Houston Methodist. Leading Medicine

Hip FAQ

Question:

I'm going in for my second hip replacement. The first one went okay -- I had some stomach bleeding from the antiinflammatories I took to prevent bone from forming in the muscles. I guess that can be a common problem. But since I didn't get the problem and I did have stomach trouble, can I skip the meds this time around?

Answer:

Antiinflammatory medications are used after a total hip replacement to prevent a complication called heterotopic ossification (HO). HO is the formation of bone in the soft tissues around the joint. This postoperative problem causes pain and stiffness -- the very symptoms a joint replacement is supposed to eliminate! No one knows for sure why some patients (quite a few actually) end up with heterotopic ossification after a hip replacement. Some experts think that trauma to the muscles or bone sets up a response that results in new bone formation in these tissues. Nonsteroidal antiinflammatory drugs (NSAIDs) are used as a prophylactic (preventive) treatment. But as you found out, antiinflammatory medications don't come without their own unique set of potential problems. Standard nonsteroidal antiinflammatory drugs (NSAIDs) are known to cause gastrointestinal side effects (e.g., nausea, vomiting, bleeding). A newer line of NSAIDs called COX-2 inhibitors have fewer side effects and may be just as effective in preventing heterotopic ossification. Bleeding is not as likely with COX-2 inhibitors as it is with standard NSAIDs. However, the risk of high blood pressure is greater with COX-2s. Some people are at increased risk for heterotopic ossification. You may be one of these people. This is a good question to pose to your surgeon before the procedure. This would be a good opportunity to assess your risk of heterotopic ossification. With your surgeon, you can also weigh the benefits against the risks of nonsteroidal antiinflammatories versus COX-2 inhibitors. George I. Vasileiadis, MD, PhD, et al. COX-2 Inhibitors for the Prevention of Heterotopic Ossification After THA. In Orthopedics. June 2011. Vol. 34. No. 6. Pp. 467-472.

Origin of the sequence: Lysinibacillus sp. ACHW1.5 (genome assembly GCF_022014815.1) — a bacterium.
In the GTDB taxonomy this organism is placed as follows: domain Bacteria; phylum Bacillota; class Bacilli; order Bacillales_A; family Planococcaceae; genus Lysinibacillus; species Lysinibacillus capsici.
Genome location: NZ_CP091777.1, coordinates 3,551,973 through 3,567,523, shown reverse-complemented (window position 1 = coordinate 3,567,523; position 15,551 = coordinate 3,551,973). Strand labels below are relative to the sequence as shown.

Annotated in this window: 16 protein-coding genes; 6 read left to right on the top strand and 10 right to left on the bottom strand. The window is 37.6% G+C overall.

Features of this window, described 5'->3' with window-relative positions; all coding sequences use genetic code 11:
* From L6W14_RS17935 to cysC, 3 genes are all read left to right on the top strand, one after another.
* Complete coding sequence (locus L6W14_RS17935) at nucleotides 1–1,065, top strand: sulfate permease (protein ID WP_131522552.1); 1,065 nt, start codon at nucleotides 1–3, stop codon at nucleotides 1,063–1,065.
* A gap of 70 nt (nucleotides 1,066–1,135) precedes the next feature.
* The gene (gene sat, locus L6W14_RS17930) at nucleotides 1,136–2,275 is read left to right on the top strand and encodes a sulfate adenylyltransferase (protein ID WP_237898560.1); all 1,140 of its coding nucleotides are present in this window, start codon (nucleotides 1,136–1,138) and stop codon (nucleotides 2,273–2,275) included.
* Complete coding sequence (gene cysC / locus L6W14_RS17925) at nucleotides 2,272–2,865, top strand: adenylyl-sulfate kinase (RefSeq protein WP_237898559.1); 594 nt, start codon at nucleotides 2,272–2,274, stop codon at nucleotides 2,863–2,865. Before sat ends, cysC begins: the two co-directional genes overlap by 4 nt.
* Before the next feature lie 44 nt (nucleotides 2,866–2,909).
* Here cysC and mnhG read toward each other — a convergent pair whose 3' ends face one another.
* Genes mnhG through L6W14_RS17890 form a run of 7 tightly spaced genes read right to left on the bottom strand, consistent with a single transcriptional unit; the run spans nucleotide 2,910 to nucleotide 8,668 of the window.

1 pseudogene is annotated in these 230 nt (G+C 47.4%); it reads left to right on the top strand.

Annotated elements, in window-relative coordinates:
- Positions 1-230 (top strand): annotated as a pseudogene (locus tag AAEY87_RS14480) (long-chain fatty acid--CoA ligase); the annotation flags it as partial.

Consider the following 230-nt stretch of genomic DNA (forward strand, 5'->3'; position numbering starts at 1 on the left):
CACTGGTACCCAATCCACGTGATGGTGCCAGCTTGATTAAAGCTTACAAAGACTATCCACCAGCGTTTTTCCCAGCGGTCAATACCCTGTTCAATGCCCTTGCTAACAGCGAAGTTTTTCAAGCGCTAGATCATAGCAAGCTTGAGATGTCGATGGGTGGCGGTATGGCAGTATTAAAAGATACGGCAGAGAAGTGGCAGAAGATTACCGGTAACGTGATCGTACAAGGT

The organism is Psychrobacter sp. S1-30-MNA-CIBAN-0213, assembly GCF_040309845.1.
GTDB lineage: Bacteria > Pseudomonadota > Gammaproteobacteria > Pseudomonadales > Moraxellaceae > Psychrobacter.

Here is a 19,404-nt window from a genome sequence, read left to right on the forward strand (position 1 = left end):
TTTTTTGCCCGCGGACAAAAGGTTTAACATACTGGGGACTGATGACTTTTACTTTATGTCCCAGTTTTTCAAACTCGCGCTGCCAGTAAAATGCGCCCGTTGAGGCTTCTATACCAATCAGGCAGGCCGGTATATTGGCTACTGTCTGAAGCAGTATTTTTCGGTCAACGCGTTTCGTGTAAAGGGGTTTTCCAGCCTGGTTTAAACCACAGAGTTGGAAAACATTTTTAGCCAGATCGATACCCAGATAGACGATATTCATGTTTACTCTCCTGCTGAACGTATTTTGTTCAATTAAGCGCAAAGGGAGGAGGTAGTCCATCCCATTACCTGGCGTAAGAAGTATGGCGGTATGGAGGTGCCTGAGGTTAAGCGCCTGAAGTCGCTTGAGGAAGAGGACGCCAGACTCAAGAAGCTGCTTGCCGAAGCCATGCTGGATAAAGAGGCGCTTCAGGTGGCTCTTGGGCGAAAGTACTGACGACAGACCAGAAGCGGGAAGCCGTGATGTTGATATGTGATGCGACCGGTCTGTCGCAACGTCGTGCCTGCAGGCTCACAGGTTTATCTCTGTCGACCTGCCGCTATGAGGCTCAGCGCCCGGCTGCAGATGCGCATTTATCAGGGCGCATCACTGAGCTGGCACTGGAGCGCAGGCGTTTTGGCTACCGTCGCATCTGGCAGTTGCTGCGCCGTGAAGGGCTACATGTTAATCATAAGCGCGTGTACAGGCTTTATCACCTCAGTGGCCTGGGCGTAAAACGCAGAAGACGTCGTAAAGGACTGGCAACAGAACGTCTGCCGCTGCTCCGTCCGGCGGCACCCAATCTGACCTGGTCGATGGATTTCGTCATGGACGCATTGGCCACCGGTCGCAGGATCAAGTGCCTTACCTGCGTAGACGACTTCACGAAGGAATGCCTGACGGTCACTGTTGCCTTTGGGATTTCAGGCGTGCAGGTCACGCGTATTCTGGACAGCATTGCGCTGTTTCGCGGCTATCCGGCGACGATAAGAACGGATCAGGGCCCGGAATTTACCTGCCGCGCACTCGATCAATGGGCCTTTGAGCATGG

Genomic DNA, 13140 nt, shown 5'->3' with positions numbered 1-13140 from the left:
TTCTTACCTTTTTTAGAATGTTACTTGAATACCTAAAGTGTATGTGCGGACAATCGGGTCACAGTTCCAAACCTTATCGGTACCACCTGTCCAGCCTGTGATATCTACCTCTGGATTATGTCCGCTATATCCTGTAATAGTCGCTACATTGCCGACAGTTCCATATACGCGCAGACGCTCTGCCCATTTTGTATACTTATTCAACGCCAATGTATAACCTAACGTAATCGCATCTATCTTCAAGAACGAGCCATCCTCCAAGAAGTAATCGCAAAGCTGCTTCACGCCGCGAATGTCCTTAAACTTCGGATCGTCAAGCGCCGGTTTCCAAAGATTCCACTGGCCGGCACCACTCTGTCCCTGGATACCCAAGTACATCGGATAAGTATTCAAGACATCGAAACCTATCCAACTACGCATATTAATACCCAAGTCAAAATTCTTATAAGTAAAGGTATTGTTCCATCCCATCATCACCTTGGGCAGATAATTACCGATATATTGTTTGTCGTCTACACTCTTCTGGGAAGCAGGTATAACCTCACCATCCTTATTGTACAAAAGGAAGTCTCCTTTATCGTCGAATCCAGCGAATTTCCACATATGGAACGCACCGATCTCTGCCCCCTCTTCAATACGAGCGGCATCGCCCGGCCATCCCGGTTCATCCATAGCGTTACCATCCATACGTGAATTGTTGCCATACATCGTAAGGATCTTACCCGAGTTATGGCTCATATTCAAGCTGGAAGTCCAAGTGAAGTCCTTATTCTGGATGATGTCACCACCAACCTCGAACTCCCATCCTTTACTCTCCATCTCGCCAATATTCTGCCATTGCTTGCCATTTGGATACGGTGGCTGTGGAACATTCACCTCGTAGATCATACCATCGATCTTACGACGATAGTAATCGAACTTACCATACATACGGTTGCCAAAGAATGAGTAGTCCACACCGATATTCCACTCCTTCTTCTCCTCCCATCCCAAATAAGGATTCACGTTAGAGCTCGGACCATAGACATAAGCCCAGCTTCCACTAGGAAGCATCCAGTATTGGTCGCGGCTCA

*Disclaimer:* The information contained herein is compiled from a variety of sources. It may not be complete or timely. It does not cover all diseases, physical conditions, ailments or treatments. The information should NOT be used in place of visit with your healthcare provider, nor should you disregard the advice of your health care provider because of any information you read in this topic.
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